Years before joining that first Agile team, I became a Business Analyst. While there was much that was healthy and helpful about this, in retrospect I can see that I was also trying to satisfy my desire to get everything perfectly prepared before anyone developed any software. My brain nearly imploded when I was confronted with the principle, “Welcome changing requirements, even late in development.”
Often, I help teams find balance as they prepare backlog items to be developed through investigation, conversation, and planning. Too little refinement usually results in painful volatility during development and failure to deliver. However, too much refinement produces waste that can be more subtle and comfortable – over-engineering, lack of creativity, lost engagement from developers, and an emotional attachment to the plan instead of the valuable outcome desired.
When we optimize for a high degree of certainty, we will invest more in preparation. When we embrace the reality of our uncertainty and optimize for learning, we will invest only as much in preparation as is needed to act, for that is where we learn the most. And that is the pathway to value in complex and uncertain circumstances.
For me, there is a lot wrapped up in this. My old habits of over-preparation often leave me frozen in place, anxious about whether I have prepared “enough” (a standard I rarely reach). If I strive to optimize for learning in order to provide the most value I need to be willing to take action earlier, seek out challenging feedback, celebrate what I have learned, and dust myself off to try again. I’m learning to balance these things as I lead my team of Agilists, teach classes for clients, facilitate sessions with a non-profit, lead worship at church and even teach my son how to drive. Each situation is different, with a different balance of preparation and action needed to be successful.
A more recent re-balancing has been with teams and individuals. As soon as I experienced the amazing value that an Agile team produced, I was sold. “The best architectures, requirements, and designs emerge from self-organizing teams.” I couldn’t have agreed more!
As I transitioned into Scrum Master roles and later into Agile Coaching, I constantly extolled the necessity and benefits of teams. I still view teams as a critical, core component of effective organizations; they are the creative force that produces innovative solutions which would not emerge any other way.
As it turns out, teams are made of individuals.
That probably seems self-evident, but the impact of this reality didn’t sink in until I reconsidered working agreements. In my mind, these were agreements about how the team was collectively going to act in a consistent way. As I was talking with a good friend about our challenges with team working agreements, I realized how narrow my view was. I had only focused on consistency across the team, and it wasn’t helping individuals bring themselves fully to their teams. In order to be a healthy and resilient team, we need to agree on our consistent behavior expectations and the areas we encourage diverse behavior.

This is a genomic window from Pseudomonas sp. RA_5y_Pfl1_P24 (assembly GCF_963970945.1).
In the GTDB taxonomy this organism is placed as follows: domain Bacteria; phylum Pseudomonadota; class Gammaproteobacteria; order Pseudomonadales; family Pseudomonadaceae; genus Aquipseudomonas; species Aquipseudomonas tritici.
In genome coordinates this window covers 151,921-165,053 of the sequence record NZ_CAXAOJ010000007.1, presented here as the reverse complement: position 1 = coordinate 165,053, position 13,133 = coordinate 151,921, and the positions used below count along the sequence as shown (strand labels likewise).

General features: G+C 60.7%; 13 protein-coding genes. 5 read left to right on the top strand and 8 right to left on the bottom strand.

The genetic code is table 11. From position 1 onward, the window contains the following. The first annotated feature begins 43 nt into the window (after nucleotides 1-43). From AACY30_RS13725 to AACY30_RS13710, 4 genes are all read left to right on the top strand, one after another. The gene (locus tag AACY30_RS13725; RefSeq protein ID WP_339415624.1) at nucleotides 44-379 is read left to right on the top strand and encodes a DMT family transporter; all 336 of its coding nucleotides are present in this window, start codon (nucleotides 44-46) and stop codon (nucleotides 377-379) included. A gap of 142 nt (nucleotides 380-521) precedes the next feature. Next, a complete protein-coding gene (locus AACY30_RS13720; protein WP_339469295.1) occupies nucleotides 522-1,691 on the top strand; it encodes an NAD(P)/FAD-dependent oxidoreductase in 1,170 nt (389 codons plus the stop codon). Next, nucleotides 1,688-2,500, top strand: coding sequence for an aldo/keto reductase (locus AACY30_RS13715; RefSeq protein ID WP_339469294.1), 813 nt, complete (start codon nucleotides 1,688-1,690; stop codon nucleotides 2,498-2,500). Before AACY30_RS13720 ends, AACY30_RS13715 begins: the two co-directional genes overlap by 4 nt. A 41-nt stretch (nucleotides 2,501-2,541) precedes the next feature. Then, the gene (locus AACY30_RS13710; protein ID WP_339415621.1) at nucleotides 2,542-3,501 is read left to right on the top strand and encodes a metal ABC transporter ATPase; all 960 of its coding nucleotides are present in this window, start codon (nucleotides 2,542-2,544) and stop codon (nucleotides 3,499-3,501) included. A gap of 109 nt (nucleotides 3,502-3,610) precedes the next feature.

Perhaps my initial over-exuberance for teams is understandable. I was likely trying to influence the processes, rewards, and systems that have traditionally been oriented toward individuals and, therefore, tear at the fabric of teams. But over-indexing on teams is ultimately unhelpful.
I’ve found that a better approach is to have the challenging conversations necessary to seek out and maintain balance. How do we support individuals in their career aspirations while enabling teams in their autonomy? How do we enable team members to make respectful requests of teammates and the organization? What are the boundaries of teaming that will appropriately protect individual approaches and styles? What additional benefits would we find by encouraging more diverse perspectives in our work?
When individuals show up fully to their team and that team is focused on a common goal, the sky’s the limit.
The longer I am on my Agile journey, the more places I see Agile has leaked into my life. It seems this has been true in the broader world as well. What was conceived in software development has spilled into HR, marketing, and distributed race car manufacturing. Principles that added value with co-located teams have jumped the gap to geographically dispersed teams. Collaborative practices that resulted in higher value products are finding their way into change management frameworks, government activities, and organizational structures worldwide.
The more we become aware of the complexity of our companies, lives, and world, the more we need to balance principles with practices, preparation with action, and teams with individuals. This is how we invite Agile to leak into places we never could have imagined.
I know I am better for it. And my wife and I will be ready for the next time we pack up and move.
I am Mark Wavle and these are my agile-thoughts
2021 © Cincinnati, Ohio, USA by Mark Wavle
I love humans, especially my wife of 25 years and my two kids. I love music, especially making worship music. I love talking and walking with God. And I love what I get to do – coaching, mentoring, and teaching.